Liberal Democrat proposals to scrap pension tax relief for higher-rate taxpayers have been condemned by the pensions industry.
The LibDems unveiled the proposal to scrap higher-rate tax relief on pensions this morning as part of a wide ranging set of reforms which would also see the capital gains tax allowance slashed from £8,800 to a mere £1000.
The party says by effectively scrapping both allowances it can abolish the existing 10p starting rate for income tax, taking more than two million people out of tax altogether.
It also says the reforms would enable it to lower the basic rate of income tax by 2p.
One small crumb of comfort for those on higher salaries is the party proposes to raise the threshold for the 40% upper rate of taxation to £50,000 a year.
Rachel Vahey, head of pensions development at Scottish Equitable, has accused the LibDems of failing to understand pensions saying the party does not seem to realise higher-rate taxpayers invariably consist of company bosses who would see no incentive to create occupational pension schemes for their employees if such a plan were to ever become reality.
Vahey says: “My concern is I have no idea of what they are planning to do with the money. It’s really taking money away from pensions at a time when it’s needed to maintain support for the industry.”
She adds: "The best pensions are set up through the workplace and if the tax relief is reduced, then company bosses will not have as much of an incentive to set up pension scheme in the first place.”
Tom McPhail, head of pensions research at Hargreaves Lansdown, says he is also “not enthusiastic” about the proposals, arguing higher-rate tax relief is “a significant incentive for people to put money into savings”.
“In isolation, the removal of it would have a catastrophic effect on pension funding so if they were even to contemplate the move they would have to come up with a way to counteract it and still make saving into pensions an attractive proposition,” he adds.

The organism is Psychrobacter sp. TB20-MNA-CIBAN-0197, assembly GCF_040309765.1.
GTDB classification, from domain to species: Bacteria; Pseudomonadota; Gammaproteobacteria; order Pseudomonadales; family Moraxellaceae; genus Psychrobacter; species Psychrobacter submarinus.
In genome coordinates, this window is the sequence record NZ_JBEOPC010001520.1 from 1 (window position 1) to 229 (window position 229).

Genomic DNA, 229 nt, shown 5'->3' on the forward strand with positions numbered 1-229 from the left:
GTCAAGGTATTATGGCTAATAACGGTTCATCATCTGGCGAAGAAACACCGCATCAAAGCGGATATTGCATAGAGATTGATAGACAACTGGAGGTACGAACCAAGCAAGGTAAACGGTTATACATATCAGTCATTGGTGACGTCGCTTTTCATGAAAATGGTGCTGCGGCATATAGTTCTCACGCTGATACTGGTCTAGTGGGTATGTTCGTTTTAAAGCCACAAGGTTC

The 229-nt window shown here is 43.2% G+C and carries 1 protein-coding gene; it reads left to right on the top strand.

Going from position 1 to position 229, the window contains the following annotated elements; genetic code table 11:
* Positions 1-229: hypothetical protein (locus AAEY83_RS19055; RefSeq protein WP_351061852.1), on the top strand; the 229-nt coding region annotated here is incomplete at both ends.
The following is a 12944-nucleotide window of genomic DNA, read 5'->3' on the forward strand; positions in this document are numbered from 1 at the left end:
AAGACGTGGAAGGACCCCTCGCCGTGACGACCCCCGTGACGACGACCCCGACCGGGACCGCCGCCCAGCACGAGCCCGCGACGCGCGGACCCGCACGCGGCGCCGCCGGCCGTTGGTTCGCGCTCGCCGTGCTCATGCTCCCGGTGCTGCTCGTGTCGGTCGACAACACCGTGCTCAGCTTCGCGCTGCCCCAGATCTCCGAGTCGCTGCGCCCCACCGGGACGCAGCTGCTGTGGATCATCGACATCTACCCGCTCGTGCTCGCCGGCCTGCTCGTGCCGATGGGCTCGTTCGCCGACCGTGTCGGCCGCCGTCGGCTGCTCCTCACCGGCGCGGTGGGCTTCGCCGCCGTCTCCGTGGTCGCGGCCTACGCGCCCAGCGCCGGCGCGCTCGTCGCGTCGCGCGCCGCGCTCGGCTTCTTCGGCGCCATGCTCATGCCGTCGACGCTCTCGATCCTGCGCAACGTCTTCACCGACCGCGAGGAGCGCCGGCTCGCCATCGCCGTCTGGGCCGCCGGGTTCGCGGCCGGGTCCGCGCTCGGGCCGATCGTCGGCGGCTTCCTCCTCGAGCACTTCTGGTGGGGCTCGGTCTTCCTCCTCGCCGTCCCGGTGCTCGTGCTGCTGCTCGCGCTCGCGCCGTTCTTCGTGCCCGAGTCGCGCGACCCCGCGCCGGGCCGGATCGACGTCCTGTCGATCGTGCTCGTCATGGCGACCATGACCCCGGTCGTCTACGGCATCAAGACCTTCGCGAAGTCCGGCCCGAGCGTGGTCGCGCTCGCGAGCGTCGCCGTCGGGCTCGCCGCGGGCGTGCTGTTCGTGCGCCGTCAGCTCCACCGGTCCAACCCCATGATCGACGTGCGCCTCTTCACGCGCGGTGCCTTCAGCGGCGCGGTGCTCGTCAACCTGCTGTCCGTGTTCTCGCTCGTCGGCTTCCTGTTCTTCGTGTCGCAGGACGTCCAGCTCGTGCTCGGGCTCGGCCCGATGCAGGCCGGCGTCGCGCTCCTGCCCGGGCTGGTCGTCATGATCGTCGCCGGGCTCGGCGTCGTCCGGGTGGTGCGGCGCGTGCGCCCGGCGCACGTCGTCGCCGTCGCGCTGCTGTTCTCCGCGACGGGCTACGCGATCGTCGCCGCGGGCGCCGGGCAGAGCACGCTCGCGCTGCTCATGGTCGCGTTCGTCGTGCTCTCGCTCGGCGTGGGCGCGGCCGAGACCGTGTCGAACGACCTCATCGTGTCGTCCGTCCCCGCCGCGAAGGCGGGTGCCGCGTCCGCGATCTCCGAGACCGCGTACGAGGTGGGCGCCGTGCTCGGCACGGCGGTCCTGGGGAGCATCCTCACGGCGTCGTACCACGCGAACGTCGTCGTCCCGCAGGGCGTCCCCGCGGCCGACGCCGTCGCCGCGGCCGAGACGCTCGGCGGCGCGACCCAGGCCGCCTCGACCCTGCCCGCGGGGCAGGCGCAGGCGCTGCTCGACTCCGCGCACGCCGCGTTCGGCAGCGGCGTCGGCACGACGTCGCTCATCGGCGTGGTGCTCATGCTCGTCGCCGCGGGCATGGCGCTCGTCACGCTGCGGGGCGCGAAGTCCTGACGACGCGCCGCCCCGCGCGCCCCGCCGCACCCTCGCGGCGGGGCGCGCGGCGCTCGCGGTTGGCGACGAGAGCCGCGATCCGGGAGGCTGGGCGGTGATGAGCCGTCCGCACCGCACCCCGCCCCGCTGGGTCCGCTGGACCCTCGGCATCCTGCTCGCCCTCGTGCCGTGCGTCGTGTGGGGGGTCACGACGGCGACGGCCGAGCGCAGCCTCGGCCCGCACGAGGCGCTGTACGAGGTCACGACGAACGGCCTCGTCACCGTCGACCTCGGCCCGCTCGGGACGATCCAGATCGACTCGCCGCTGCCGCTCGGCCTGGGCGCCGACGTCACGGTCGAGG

John Lawson, head of pension policy at Standard Life, says: "It's an extremely flawed plan, the LibDems need to have a serious rethink about this proposal. You have to ask yourself, given there are about four million higher rate taxpayers in the country today - who have a higher propensity to vote than those on lower incomes - whether this sort of proposal would harm their election chances. I would say it would.
"Pensions under these proposals would almost become pointless," he adds.
Among other proposals annouced by the LibDems today is reform of how and when inheritance tax is charged so that it falls on accessions, as well as raising the threshold and cutting IHT rates.
Stamp Duty Land Tax reforms are also proposed with the Lib Dems saying the tax should be charged progressively and only charged at higher rates on the proportion of the property value above a threshold rather than the whole of the property value as is currently the case.
Liberal Democrat shadow chancellor, Dr Vince Cable, says the proposals demonstrate the party’s commitment to tackling inequality.
“The changes in income tax will make the tax system fairer for those on low and middle incomes. Specifically this will benefit the vast majority of pensioners, key public sector workers and young professionals."
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